What is the purpose of an anti-inflammatory diet? When your body senses something alien, such as an invading microbe, plant pollen, or chemical, your immune system is engaged. This often promotes a process called inflammation. Intermittent bouts of inflammation focused on truly dangerous intruders safeguard your health.
However, occasionally inflammation remains, day in and day out, even when you are not confronted by a foreign invader. That’s when inflammation might turn against you. Many main diseases that plague us—including cancer, heart disease, diabetes, arthritis, depression, and Alzheimer’s—have been related to chronic inflammation.
The term “independent” refers to a person who does not work for the government. If you consistently choose the wrong ones, you may hasten the inflammatory disease process.
Foods that contribute to inflammation
Avoid or minimize the following meals as much as possible:
White bread and pastries are examples of refined carbs.
Fried dishes such as French fries
soda and other sugar-sweetened drinks
processed meat and red meat (burgers, steaks) (hot dogs, sausage)
shortening, margarine, and lard.
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Inflammatory foods’ health hazards
Not surprisingly, the same things on an inflammation diet that are generally regarded as undesirable for human health, such as sodas and refined carbohydrates, as well as red meat and processed meats, are also on an inflammation diet.
“Some of the items that have been associated with an elevated risk for chronic diseases such as type 2 diabetes and heart disease are also connected with excess inflammation,” Dr. Hu explains. “This is not surprising given that inflammation is a key underlying process in the development of many diseases.”
Unhealthy meals also contribute to weight increase, which is a risk factor for inflammation in and of itself. However, even after researchers took obesity into account in other trials, the association between meals and inflammation remained, indicating that weight gain isn’t the only culprit.
“Some food components or nutrients may have independent impacts on inflammation in addition to increased caloric intake,” adds Dr. Hu.
These items should be included in an anti-inflammatory diet:
extra virgin olive oil
spinach, kale, and collards are examples of green leafy vegetables.
Almonds and walnuts are examples of nuts.
Salmon, mackerel, tuna, and sardines are examples of fatty fish.
Strawberries, blueberries, cherries, and oranges are examples of fruits.
Anti-inflammatory dietary benefits
Dr. Hu recommends beverages and meals that minimize inflammation and, as a result, chronic disease. He specifically mentions anti-inflammatory diet which is fruit and vegetables high in natural antioxidants and polyphenols—protective substances found in plants—such as blueberries, apples, and leafy greens.
Nuts have also been linked to lanti-inflammatory diet and a lower risk of cardiovascular disease and diabetes, according to research. Coffee, which includes polyphenols and other anti-inflammatory components, may also help to prevent inflammation.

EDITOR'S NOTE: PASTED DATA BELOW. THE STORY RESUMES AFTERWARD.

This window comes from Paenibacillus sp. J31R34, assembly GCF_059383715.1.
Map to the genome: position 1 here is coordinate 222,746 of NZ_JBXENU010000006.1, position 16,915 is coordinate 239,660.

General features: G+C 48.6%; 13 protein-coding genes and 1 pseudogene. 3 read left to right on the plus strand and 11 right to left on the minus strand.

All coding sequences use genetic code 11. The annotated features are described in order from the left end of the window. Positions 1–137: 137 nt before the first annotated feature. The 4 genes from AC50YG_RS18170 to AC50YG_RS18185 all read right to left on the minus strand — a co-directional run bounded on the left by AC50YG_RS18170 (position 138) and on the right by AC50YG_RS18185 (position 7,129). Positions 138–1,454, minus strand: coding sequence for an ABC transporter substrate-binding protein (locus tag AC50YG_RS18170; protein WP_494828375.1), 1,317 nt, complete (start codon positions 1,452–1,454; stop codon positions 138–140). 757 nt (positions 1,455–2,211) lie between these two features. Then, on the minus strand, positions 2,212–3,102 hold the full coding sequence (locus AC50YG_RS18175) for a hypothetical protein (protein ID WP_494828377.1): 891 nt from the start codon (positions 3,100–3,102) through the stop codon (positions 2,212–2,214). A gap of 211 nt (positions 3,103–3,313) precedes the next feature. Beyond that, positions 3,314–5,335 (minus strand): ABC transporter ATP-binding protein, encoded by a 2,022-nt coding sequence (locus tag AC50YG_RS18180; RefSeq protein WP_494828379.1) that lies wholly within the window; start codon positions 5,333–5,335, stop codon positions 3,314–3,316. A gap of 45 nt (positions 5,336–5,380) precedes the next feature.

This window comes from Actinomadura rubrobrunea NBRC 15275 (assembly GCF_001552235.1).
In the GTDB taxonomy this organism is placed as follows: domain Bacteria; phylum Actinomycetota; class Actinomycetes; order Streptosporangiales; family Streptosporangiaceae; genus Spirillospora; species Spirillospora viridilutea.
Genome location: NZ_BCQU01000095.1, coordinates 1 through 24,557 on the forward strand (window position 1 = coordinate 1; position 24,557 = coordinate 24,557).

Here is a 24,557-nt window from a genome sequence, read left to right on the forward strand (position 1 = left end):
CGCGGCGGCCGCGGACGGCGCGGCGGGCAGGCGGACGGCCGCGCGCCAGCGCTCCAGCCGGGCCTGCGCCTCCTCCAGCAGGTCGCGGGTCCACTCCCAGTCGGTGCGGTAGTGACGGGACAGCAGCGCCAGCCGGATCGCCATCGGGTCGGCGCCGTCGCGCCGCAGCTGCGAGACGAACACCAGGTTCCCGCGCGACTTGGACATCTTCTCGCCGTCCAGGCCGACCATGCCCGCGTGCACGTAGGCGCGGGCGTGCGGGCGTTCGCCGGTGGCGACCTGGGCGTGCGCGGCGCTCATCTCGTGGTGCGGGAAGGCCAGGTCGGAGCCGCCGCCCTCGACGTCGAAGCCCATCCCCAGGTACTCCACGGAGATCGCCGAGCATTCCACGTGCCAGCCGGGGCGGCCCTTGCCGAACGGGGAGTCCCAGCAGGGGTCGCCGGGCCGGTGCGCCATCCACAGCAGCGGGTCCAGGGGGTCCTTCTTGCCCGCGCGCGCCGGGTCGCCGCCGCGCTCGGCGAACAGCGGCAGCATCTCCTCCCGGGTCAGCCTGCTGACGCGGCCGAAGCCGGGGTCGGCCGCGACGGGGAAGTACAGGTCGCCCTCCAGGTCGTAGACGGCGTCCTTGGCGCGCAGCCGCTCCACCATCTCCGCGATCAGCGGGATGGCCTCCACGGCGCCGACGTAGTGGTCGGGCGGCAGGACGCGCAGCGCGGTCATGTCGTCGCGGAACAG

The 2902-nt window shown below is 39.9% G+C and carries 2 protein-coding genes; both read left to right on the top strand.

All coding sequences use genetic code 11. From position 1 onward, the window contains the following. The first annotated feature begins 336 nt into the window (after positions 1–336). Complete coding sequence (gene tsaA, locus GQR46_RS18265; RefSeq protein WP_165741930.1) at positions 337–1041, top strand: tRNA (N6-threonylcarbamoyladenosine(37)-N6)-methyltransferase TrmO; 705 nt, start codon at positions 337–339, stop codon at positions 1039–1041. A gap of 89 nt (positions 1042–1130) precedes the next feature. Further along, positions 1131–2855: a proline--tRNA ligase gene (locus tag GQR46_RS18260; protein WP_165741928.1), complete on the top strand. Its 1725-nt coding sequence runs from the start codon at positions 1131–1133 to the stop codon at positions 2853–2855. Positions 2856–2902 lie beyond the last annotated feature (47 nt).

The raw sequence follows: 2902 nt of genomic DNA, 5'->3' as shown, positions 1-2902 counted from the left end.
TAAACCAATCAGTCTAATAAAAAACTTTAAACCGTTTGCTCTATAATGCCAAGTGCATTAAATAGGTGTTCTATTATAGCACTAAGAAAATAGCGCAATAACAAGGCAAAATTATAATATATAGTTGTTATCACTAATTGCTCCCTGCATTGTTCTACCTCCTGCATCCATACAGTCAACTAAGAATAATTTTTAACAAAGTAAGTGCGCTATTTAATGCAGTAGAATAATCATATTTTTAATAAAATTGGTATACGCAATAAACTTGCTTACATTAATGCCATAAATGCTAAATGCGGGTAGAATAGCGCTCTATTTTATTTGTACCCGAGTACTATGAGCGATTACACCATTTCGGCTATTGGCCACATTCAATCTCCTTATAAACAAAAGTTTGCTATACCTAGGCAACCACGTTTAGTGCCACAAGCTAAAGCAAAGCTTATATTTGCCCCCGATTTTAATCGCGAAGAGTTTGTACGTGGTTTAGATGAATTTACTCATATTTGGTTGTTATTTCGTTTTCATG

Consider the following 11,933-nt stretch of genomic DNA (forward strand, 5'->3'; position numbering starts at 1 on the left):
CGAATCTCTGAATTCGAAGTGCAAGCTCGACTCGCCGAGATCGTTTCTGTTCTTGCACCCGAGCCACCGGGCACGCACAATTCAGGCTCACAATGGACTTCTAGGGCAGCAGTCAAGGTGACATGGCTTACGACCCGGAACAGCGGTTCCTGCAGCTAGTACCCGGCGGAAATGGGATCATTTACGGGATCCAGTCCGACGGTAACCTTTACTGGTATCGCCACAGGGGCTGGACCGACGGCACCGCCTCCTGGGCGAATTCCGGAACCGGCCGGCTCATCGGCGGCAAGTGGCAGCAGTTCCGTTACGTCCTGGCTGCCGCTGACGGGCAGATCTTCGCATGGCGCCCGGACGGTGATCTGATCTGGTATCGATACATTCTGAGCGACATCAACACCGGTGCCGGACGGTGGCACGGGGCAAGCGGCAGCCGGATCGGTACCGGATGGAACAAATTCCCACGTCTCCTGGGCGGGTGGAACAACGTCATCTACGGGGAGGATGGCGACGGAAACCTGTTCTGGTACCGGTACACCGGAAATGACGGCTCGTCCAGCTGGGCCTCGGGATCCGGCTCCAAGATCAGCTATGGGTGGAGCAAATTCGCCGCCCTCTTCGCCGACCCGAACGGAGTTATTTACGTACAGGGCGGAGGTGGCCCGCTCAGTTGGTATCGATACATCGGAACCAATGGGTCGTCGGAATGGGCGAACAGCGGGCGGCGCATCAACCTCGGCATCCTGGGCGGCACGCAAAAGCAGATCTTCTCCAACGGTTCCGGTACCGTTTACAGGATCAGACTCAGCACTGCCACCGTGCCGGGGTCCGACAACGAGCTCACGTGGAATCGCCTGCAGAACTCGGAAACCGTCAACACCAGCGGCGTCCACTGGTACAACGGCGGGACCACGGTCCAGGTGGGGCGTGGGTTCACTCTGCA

Aim for an overall healthy diet to lower inflammation levels. Consider the Mediterranean diet, which is high in fruits, vegetables, nuts, whole grains, fish, and healthy oils and closely follows the concepts of anti-inflammatory eating.
A more natural, less processed diet can improve your physical and emotional health in addition to lowering inflammation. “A nutritious diet is good not only for lowering the risk of chronic diseases but also for enhancing mood and overall quality of life,” explains Dr. Hu.
People on an anti-inflammatory diet should avoid or limit their consumption of:
unhealthful oils prepared foods with extra sugar or salt
processed carbohydrates, such as white bread, white pasta, and numerous baked products
Chips and crackers are examples of processed snack items.
ready-made treats like cookies, candy, and ice cream
excessive alcohol consumption
Furthermore, some may find it advantageous to decrease their consumption of the following:
Gluten: When some people consume gluten, they develop an inflammatory reaction. Gluten-free diets can be restrictive, and they are not for everyone. If a person feels that gluten is causing their problems, they may want to try avoiding it for a bit to see if their symptoms improve.
Plants from the nightshade family, such as tomatoes, eggplants, peppers, and potatoes, appear to cause flares in certain patients with inflammatory illnesses. Although there is limited evidence to support this claim, a person can try eliminating nightshades from their diet for 2-3 weeks to see if their symptoms improve.
Carbohydrates: There is some evidence that a high carbohydrate diet, even if the carbs are healthy, may cause inflammation in certain people. However, some carbohydrate-rich foods, such as sweet potatoes and whole grains, are high in antioxidants and other minerals.
Is it possible to minimize inflammation with a vegetarian diet?
For those trying to reduce inflammation, a vegetarian diet may be an anti-inflammatory diet. A 2019 review’s authors examined data from 40 studies. They concluded that vegetarians are more likely to have lower levels of several inflammatory markers.
A 2017 study examined the data of 268 people who maintained a strict vegetarian, lacto-ovo-vegetarian, or nonvegetarian diet. According to the findings, eating animal products may increase the risk of systemic inflammation and insulin resistance.
According to a 2014 Trusted Source, decreased inflammation levels may be a fundamental benefit of a vegan diet.